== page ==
During one flight and related meeting, I was present while there were discussions as to where drug money was being siphoned on the Panama to Arkansas run. Present at this meeting were Manuel Noriega; William Barr (associated with CIA proprietary Southern Air Transport and later attorney general of the United States); Joe Fernandez; Mike Harari; General Gustavo Alverez. Participating in this meeting via satellite telephone was Vice President George bush, Oliver North, and William Jefferson Clinton, then governor of Arkansas.
I had reported these illegal operations to my superiors, including William Barr; Oliver North;
George Bush; Felix Rodriguez; Joe Fernandez; Don Gregg; Dewey Clarridge.
After I refused to perform a mission that I felt were beyond my willingness to execute, I notified my handlers that I wanted out of the operation, which at that time was known as Operation Pegasus. Their response was to warn me that no one leaves the operation.
I declare under penalty of perjury that the above facts are true and correct to the best of my knowledge and belief. Executed this 15th day of August 1996 in the County of Hillsborough, State of Florida.
Dois Gene Tatum
aka Gene D. Tatum
Adams remained a judge on that court until 1993, when President Bill Clinton nominated him to the United States District Court for the Middle District of Florida on October 29, 1993
Michael "Mike" Harari (born 1927) was an Israeli intelligence officer in the Mossad. Harari was involved in several notable operations, including the failed Lillehammer affair and the rescue of hostages at Entebbe.
At some later point in time Harari became the Mossad station chief of Latin America but based in Israel. Although he is said to have retired after this service, it is unclear if all his Israeli intelligence connections were severed when he left for Panama, He returned to Israel just before or during the 1989 United States invasion of Panama, which deposed Noriega and installed the legitimate presidential victor Guillermo Endara. Harari later appeared on Israeli television and denied that he was ever a close advisor of Noriega, and that he had escaped by his own means. 
Thi is a photograph of Raymond "Buddy" Young, former Arkansas Police Captain and Bill Clinton's head of security, and is reported to have been Barry Seal's contact at the Governor's mansion. On the day following Vincent Foster's murder, Raymond Young was promoted to a senior position with FEMA and moved out of Washington D.C. to the Denton. Texas FEMA office.
He has now returned to Washington DC. as the number 2 man at FEMA.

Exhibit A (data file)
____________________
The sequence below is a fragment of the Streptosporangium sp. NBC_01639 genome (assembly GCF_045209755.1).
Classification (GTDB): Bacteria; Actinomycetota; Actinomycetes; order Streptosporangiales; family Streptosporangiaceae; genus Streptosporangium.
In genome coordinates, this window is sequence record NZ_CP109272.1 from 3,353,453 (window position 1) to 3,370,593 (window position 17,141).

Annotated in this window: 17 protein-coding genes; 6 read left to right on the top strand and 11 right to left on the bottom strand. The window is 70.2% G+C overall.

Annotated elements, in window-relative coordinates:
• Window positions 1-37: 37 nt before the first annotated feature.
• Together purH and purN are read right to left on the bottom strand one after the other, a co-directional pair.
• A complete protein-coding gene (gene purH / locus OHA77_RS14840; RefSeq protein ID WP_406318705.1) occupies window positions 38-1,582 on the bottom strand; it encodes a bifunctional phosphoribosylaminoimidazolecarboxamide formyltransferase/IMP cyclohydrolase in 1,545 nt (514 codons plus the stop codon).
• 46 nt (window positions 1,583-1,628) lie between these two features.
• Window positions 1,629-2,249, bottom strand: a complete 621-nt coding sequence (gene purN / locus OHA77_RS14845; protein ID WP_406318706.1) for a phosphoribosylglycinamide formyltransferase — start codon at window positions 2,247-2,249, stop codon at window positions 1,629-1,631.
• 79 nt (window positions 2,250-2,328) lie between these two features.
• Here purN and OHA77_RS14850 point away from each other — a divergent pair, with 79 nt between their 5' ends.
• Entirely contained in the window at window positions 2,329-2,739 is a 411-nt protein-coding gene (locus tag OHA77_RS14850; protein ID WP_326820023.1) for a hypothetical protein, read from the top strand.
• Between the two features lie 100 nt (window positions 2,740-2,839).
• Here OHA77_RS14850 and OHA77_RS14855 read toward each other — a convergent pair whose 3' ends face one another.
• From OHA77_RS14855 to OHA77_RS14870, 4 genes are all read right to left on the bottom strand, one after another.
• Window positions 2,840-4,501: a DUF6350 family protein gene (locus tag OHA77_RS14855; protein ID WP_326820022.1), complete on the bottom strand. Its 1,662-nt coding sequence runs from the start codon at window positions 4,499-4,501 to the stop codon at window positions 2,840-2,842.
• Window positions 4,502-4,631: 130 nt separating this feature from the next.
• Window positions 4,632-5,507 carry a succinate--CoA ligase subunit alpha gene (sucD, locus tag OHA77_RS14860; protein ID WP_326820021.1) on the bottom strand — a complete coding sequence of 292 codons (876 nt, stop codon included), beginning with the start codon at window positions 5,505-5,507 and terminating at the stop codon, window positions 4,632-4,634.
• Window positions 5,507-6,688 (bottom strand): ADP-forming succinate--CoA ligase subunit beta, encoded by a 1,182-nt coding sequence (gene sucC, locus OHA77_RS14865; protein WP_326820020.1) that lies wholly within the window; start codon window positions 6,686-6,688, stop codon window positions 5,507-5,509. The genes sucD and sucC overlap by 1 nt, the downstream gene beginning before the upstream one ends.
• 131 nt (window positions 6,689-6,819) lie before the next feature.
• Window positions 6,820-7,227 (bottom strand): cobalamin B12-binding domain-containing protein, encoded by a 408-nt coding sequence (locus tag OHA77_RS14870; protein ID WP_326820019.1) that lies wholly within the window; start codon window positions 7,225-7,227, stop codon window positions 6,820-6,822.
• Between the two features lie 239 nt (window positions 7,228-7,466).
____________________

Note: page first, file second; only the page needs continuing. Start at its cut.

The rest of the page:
The Warning in Gary Webb's Death
by Robert Parry | December 10, 2011
Webb, however, had already crossed over from being a serious journalist to a target of ridicule. Influential Post media critic Howard Kurtz mocked Webb for saying in a book proposal that he would explore the possibility that the Contra war was primarily a business to its participants. “Oliver Stone, check your voice mail,” Kurtz chortled.
However, Webb’s suspicion was no conspiracy theory. Indeed, White House aide Oliver North’s chief Contra emissary, Robert Owen, had made the same point in a March 17, 1986, message about the Contras leadership. “Few of the so-called leaders of the movement . . . really care about the boys in the field,” Owen wrote. “THIS WAR HAS BECOME A BUSINESS TO MANY OF THEM.” [Emphasis in original.]
In other words, Webb was right and Kurtz was wrong, even Oliver North’s emissary had reported that many Contra leaders treated the conflict as “a business.” But accuracy had ceased to be relevant in the media’s hazing of Gary Webb.
In another double standard, while Webb was held to the strictest standards of journalism, it was entirely all right for Kurtz — the supposed arbiter of journalistic integrity who was also featured on CNN’s Reliable Sources — to make judgments based on ignorance. Kurtz would face no repercussions for mocking a fellow journalist who was factually correct.
The Big Three’s assault — combined with their disparaging tone — had a predictable effect on the executives of the Mercury News. As it turned out, Webb’s confidence in his editors had been misplaced. By early 1997, executive editor Jerry Ceppos, who had his own corporate career to worry about, was in retreat.
On May 11, 1997, Ceppos published a front-page column saying the series “fell short of my standards.” He criticized the stories because they “strongly implied CIA knowledge” of Contra connections to U.S. drug dealers who were manufacturing crack coc aine. “We did not have enough proof that top CIA officials knew of the relationship,” Ceppos wrote.
Ceppos was wrong about the proof, of course. At AP, before we published our first Contra-coc aine article in 1985, Barger and I had known that the CIA and Reagan’s White House were aware of the Contra-coc aine problem.
However, Ceppos had recognized that he and his newspaper were facing a credibility crisis brought on by the harsh consensus delivered by the Big Three, a judgment that had quickly solidified into conventional wisdom throughout the major news media and inside Knight-Ridder, Inc., which owned the Mercury News. The only career-saving move – career-saving for Ceppos even if career-destroying for Webb – was to jettison Webb and his journalism.
The big newspapers and the Contras’ defenders celebrated Ceppos’s retreat as vindication of their own dismissal of the Contra-coc aine stories. In particular, Kurtz seemed proud that his demeaning of Webb now had the endorsement of Webb’s editor.
Ceppos next pulled the plug on the Mercury News’ continuing Contra-coc aine investigation and reassigned Webb to a small office in Cupertino, California, far from his family. Webb resigned from the paper in disgrace.